Winnipeg’s largest school division is warning parents its bus drivers could be on strike the same day school is scheduled to start next week.
In a release Wednesday the Winnipeg School Division (WSD) said the union representing school bus drivers has served notice to proceed to a legal strike position as of Sept. 8.
The union and the school division have been bargaining since October 2019 after the drivers’ contracts expired in June of last year.
In early March, 71 UFCW 832 bus drivers voted 100 per cent in favour of a strike mandate, but the union delayed a strike deadline for its members later that month amid the COVID-19 pandemic.
The union, which represents roughly 95 bus drivers from the division, said it had resumed bargaining for a single day with the division in mid-July, but members ultimately voted against a final offer from the division.
“Bus drivers have the important job of making sure our kids are looked after as they get to and from school; they deserve a fair deal,” UFCW Local 832 secretary-treasurer Bea Bruske said at the time.
“Unless the school division adjusts their bargaining position and comes to the table with a fair offer, then parents will not be able to rely on the bus service when schools reopen.”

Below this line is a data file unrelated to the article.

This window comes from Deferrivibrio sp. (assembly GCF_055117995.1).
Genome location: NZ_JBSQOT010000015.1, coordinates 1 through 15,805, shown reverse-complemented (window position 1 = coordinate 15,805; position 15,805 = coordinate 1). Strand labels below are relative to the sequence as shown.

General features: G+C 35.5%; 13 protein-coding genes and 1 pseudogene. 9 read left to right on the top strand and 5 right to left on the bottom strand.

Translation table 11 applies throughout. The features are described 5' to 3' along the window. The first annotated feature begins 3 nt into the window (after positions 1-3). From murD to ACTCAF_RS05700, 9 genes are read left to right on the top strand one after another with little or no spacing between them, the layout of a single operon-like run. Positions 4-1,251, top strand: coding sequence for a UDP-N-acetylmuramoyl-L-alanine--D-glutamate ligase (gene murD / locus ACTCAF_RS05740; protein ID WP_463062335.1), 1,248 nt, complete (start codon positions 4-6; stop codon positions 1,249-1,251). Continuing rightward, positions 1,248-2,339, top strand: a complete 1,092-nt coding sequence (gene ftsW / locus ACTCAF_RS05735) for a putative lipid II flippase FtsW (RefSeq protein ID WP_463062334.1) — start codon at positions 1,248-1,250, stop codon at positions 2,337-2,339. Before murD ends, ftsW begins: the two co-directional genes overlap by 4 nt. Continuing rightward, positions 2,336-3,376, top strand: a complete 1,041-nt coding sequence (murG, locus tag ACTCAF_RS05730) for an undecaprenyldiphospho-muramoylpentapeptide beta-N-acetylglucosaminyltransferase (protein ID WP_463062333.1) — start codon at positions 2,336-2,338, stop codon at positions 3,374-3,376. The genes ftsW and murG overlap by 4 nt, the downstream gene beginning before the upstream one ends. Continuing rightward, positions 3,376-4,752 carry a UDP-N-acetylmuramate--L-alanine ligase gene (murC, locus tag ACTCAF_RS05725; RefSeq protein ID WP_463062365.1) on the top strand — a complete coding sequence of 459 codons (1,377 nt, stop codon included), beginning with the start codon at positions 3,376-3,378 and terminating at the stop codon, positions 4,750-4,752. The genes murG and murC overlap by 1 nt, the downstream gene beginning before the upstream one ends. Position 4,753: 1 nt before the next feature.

On Wednesday the WSD said a strike would impact roughly 2,300 students across the division.
In the event of a strike, the division says service will continue for students who are transported by wheelchair transportation services. It says parents whose children would be impacted by a strike will receive a letter from their school to advise them of the situation.
“Families are asked to make alternative arrangements for their child(ren) to get safely to and from school, and to report any absences in the usual manner,” the division said in a release, advising parents to check its website for the latest updates.
The news comes as divisions are working on finalizing plans on how to get students safely to school amid the ongoing COVID-19 pandemic.
Under provincial health orders, there are new capacity and physical-distancing restrictions on school buses — and those limitations mean it’s likely more buses or more runs will be needed.